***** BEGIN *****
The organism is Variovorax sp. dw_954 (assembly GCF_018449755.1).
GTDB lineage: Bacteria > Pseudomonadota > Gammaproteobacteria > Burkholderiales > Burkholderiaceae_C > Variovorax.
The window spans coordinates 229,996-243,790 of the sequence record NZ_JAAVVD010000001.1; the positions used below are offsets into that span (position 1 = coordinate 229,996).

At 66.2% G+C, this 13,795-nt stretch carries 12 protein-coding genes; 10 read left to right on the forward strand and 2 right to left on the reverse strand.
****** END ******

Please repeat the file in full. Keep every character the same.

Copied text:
The organism is Variovorax sp. dw_954 (assembly GCF_018449755.1).
GTDB lineage: Bacteria > Pseudomonadota > Gammaproteobacteria > Burkholderiales > Burkholderiaceae_C > Variovorax.
The window spans coordinates 229,996-243,790 of the sequence record NZ_JAAVVD010000001.1; the positions used below are offsets into that span (position 1 = coordinate 229,996).

At 66.2% G+C, this 13,795-nt stretch carries 12 protein-coding genes; 10 read left to right on the forward strand and 2 right to left on the reverse strand.